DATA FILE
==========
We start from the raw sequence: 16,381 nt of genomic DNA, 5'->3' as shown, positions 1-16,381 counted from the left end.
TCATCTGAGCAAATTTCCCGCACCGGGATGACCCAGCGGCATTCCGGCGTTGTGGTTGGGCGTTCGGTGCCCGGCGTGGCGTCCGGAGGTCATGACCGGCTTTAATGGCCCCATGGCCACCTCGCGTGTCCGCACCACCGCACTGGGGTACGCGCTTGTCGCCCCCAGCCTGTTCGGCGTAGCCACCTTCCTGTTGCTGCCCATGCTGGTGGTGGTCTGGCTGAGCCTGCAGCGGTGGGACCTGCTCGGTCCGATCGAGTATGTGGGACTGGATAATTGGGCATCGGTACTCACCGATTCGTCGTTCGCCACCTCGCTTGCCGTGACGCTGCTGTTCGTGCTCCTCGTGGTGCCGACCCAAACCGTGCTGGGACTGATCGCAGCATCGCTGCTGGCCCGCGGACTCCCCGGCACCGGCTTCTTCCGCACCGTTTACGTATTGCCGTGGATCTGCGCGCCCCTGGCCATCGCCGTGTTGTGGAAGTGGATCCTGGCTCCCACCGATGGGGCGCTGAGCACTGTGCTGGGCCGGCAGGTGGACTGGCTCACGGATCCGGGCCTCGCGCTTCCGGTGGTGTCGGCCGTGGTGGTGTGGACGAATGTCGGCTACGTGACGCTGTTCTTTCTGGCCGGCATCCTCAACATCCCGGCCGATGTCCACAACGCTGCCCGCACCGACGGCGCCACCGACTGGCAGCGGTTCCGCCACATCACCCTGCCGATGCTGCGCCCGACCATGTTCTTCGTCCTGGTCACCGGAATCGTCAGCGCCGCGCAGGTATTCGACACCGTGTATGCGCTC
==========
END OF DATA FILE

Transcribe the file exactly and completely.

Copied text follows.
We start from the raw sequence: 16,381 nt of genomic DNA, 5'->3' as shown, positions 1-16,381 counted from the left end.
TCATCTGAGCAAATTTCCCGCACCGGGATGACCCAGCGGCATTCCGGCGTTGTGGTTGGGCGTTCGGTGCCCGGCGTGGCGTCCGGAGGTCATGACCGGCTTTAATGGCCCCATGGCCACCTCGCGTGTCCGCACCACCGCACTGGGGTACGCGCTTGTCGCCCCCAGCCTGTTCGGCGTAGCCACCTTCCTGTTGCTGCCCATGCTGGTGGTGGTCTGGCTGAGCCTGCAGCGGTGGGACCTGCTCGGTCCGATCGAGTATGTGGGACTGGATAATTGGGCATCGGTACTCACCGATTCGTCGTTCGCCACCTCGCTTGCCGTGACGCTGCTGTTCGTGCTCCTCGTGGTGCCGACCCAAACCGTGCTGGGACTGATCGCAGCATCGCTGCTGGCCCGCGGACTCCCCGGCACCGGCTTCTTCCGCACCGTTTACGTATTGCCGTGGATCTGCGCGCCCCTGGCCATCGCCGTGTTGTGGAAGTGGATCCTGGCTCCCACCGATGGGGCGCTGAGCACTGTGCTGGGCCGGCAGGTGGACTGGCTCACGGATCCGGGCCTCGCGCTTCCGGTGGTGTCGGCCGTGGTGGTGTGGACGAATGTCGGCTACGTGACGCTGTTCTTTCTGGCCGGCATCCTCAACATCCCGGCCGATGTCCACAACGCTGCCCGCACCGACGGCGCCACCGACTGGCAGCGGTTCCGCCACATCACCCTGCCGATGCTGCGCCCGACCATGTTCTTCGTCCTGGTCACCGGAATCGTCAGCGCCGCGCAGGTATTCGACACCGTGTATGCGCTC